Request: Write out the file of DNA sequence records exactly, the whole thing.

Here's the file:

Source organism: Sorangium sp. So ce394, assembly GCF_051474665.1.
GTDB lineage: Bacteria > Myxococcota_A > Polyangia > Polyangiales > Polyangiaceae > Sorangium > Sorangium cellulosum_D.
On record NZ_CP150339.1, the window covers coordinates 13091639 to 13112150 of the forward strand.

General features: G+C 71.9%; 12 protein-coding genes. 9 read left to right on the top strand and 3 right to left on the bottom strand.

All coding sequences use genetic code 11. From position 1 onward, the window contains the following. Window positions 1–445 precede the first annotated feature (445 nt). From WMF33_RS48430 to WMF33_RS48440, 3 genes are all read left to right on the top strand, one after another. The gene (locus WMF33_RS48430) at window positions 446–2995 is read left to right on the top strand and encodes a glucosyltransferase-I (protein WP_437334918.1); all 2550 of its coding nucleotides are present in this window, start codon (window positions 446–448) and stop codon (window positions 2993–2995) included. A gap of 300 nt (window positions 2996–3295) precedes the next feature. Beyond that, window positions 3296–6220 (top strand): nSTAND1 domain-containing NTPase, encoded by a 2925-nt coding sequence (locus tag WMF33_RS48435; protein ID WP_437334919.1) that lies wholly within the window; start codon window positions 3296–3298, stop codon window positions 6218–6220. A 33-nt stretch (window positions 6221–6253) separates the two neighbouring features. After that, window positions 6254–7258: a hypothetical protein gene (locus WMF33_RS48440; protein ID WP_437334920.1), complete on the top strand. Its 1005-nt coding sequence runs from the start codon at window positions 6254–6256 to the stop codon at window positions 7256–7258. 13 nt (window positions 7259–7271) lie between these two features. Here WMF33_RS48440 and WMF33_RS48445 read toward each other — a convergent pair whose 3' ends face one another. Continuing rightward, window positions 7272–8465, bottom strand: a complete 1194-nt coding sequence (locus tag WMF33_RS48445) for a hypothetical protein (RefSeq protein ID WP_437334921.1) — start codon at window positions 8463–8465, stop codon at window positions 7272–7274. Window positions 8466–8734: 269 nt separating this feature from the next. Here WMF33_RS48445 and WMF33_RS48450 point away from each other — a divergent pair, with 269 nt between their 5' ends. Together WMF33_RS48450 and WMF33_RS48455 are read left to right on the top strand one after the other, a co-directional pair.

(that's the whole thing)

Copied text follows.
Source organism: Sorangium sp. So ce394, assembly GCF_051474665.1.
GTDB lineage: Bacteria > Myxococcota_A > Polyangia > Polyangiales > Polyangiaceae > Sorangium > Sorangium cellulosum_D.
On record NZ_CP150339.1, the window covers coordinates 13091639 to 13112150 of the forward strand.

General features: G+C 71.9%; 12 protein-coding genes. 9 read left to right on the top strand and 3 right to left on the bottom strand.

All coding sequences use genetic code 11. From position 1 onward, the window contains the following. Window positions 1–445 precede the first annotated feature (445 nt). From WMF33_RS48430 to WMF33_RS48440, 3 genes are all read left to right on the top strand, one after another. The gene (locus WMF33_RS48430) at window positions 446–2995 is read left to right on the top strand and encodes a glucosyltransferase-I (protein WP_437334918.1); all 2550 of its coding nucleotides are present in this window, start codon (window positions 446–448) and stop codon (window positions 2993–2995) included. A gap of 300 nt (window positions 2996–3295) precedes the next feature. Beyond that, window positions 3296–6220 (top strand): nSTAND1 domain-containing NTPase, encoded by a 2925-nt coding sequence (locus tag WMF33_RS48435; protein ID WP_437334919.1) that lies wholly within the window; start codon window positions 3296–3298, stop codon window positions 6218–6220. A 33-nt stretch (window positions 6221–6253) separates the two neighbouring features. After that, window positions 6254–7258: a hypothetical protein gene (locus WMF33_RS48440; protein ID WP_437334920.1), complete on the top strand. Its 1005-nt coding sequence runs from the start codon at window positions 6254–6256 to the stop codon at window positions 7256–7258. 13 nt (window positions 7259–7271) lie between these two features. Here WMF33_RS48440 and WMF33_RS48445 read toward each other — a convergent pair whose 3' ends face one another. Continuing rightward, window positions 7272–8465, bottom strand: a complete 1194-nt coding sequence (locus tag WMF33_RS48445) for a hypothetical protein (RefSeq protein ID WP_437334921.1) — start codon at window positions 8463–8465, stop codon at window positions 7272–7274. Window positions 8466–8734: 269 nt separating this feature from the next. Here WMF33_RS48445 and WMF33_RS48450 point away from each other — a divergent pair, with 269 nt between their 5' ends. Together WMF33_RS48450 and WMF33_RS48455 are read left to right on the top strand one after the other, a co-directional pair.